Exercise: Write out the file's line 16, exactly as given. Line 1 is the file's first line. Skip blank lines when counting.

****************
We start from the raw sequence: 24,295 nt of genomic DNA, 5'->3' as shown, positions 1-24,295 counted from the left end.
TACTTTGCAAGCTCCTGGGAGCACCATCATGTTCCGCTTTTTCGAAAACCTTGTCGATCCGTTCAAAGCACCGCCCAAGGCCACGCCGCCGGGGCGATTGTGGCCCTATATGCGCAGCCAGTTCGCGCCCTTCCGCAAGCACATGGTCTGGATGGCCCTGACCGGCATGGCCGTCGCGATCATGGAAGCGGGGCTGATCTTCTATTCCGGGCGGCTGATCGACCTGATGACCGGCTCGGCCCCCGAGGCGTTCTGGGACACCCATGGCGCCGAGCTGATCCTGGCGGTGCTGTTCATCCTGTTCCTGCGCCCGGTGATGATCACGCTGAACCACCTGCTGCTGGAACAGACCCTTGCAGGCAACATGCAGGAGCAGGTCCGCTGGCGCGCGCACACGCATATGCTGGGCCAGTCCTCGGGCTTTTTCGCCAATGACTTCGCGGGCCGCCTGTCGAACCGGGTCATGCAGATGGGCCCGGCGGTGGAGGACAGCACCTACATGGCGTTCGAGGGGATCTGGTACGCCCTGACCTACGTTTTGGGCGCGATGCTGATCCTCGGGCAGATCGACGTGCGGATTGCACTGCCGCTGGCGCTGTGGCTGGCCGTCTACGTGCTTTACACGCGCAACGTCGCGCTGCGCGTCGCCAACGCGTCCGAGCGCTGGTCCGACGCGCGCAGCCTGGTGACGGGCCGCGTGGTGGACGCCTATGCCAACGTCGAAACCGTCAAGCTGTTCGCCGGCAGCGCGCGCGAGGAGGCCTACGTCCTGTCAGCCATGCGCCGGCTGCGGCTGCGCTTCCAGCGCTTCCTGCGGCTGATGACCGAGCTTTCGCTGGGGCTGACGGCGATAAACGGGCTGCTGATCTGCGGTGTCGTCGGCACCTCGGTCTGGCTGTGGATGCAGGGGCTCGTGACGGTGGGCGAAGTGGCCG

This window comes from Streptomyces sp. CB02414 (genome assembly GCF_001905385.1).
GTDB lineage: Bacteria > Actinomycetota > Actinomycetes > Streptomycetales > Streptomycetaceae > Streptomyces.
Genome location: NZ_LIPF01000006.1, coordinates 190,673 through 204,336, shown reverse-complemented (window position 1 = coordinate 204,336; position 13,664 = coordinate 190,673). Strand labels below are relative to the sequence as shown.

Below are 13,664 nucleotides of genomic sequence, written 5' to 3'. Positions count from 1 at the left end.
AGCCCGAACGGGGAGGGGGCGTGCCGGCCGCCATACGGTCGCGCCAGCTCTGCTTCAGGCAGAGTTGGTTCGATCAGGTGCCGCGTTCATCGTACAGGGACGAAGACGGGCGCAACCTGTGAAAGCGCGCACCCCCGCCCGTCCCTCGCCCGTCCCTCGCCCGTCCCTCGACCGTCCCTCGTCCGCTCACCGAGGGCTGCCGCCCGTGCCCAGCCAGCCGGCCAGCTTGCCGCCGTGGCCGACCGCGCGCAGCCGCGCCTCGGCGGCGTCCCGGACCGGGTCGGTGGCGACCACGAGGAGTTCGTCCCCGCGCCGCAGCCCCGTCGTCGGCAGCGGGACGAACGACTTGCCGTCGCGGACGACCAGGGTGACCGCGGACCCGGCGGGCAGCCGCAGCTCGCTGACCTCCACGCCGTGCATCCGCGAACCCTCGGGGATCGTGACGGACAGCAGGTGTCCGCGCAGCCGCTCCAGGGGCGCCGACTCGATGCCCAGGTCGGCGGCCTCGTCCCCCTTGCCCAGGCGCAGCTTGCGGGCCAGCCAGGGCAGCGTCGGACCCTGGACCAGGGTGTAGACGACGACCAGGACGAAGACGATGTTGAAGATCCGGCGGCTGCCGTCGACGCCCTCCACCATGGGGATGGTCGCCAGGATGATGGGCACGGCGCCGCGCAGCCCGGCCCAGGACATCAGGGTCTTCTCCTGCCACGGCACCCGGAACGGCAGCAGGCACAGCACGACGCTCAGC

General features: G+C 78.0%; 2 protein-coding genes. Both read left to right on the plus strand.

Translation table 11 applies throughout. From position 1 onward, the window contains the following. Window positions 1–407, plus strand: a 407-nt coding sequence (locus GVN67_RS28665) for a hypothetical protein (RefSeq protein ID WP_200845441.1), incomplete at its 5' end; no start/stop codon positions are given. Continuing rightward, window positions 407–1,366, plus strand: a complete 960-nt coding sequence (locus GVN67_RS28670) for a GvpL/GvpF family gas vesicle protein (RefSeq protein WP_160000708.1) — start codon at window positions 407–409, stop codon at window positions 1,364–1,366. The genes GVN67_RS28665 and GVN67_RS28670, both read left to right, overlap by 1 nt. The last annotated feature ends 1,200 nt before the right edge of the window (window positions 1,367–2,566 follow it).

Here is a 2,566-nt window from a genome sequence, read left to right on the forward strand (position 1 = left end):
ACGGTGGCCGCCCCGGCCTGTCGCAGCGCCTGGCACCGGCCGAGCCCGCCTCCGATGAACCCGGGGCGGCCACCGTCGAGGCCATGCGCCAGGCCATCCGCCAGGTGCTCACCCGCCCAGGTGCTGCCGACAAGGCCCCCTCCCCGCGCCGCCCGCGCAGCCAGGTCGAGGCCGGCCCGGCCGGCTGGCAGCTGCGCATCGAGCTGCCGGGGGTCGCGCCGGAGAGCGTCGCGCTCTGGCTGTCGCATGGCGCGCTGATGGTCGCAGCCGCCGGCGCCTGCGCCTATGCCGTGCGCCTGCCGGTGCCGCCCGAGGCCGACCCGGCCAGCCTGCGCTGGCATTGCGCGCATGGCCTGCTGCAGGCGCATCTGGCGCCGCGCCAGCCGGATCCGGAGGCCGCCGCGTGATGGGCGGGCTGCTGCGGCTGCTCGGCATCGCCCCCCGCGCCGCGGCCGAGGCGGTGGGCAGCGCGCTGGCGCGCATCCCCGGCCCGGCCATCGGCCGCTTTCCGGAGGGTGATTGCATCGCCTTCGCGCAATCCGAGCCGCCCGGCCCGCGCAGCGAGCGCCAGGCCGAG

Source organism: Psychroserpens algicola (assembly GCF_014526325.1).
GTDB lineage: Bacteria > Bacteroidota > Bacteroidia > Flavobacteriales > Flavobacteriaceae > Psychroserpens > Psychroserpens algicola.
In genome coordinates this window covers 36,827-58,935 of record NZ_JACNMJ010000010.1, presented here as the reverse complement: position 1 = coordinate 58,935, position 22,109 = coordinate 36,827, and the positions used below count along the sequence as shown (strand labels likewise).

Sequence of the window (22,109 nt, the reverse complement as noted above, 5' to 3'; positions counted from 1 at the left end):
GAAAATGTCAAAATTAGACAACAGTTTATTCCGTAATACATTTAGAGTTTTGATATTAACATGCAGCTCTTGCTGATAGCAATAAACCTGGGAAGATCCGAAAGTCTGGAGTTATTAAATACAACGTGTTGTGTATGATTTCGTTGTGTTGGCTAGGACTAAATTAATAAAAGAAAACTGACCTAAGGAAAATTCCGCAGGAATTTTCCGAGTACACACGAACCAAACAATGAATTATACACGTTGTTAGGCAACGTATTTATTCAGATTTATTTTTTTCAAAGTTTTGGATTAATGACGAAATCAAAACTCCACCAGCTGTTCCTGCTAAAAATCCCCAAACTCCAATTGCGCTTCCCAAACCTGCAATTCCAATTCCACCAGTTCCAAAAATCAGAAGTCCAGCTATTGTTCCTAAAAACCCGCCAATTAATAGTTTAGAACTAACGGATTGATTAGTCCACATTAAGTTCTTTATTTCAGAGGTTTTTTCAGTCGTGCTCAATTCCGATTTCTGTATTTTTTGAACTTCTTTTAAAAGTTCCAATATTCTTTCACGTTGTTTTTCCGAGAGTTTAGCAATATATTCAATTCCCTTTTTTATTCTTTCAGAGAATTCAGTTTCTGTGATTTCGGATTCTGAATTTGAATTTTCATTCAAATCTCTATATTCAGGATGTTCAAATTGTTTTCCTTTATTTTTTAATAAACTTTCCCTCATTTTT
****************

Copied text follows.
GAAAATGTCAAAATTAGACAACAGTTTATTCCGTAATACATTTAGAGTTTTGATATTAACATGCAGCTCTTGCTGATAGCAATAAACCTGGGAAGATCCGAAAGTCTGGAGTTATTAAATACAACGTGTTGTGTATGATTTCGTTGTGTTGGCTAGGACTAAATTAATAAAAGAAAACTGACCTAAGGAAAATTCCGCAGGAATTTTCCGAGTACACACGAACCAAACAATGAATTATACACGTTGTTAGGCAACGTATTTATTCAGATTTATTTTTTTCAAAGTTTTGGATTAATGACGAAATCAAAACTCCACCAGCTGTTCCTGCTAAAAATCCCCAAACTCCAATTGCGCTTCCCAAACCTGCAATTCCAATTCCACCAGTTCCAAAAATCAGAAGTCCAGCTATTGTTCCTAAAAACCCGCCAATTAATAGTTTAGAACTAACGGATTGATTAGTCCACATTAAGTTCTTTATTTCAGAGGTTTTTTCAGTCGTGCTCAATTCCGATTTCTGTATTTTTTGAACTTCTTTTAAAAGTTCCAATATTCTTTCACGTTGTTTTTCCGAGAGTTTAGCAATATATTCAATTCCCTTTTTTATTCTTTCAGAGAATTCAGTTTCTGTGATTTCGGATTCTGAATTTGAATTTTCATTCAAATCTCTATATTCAGGATGTTCAAATTGTTTTCCTTTATTTTTTAATAAACTTTCCCTCATTTTT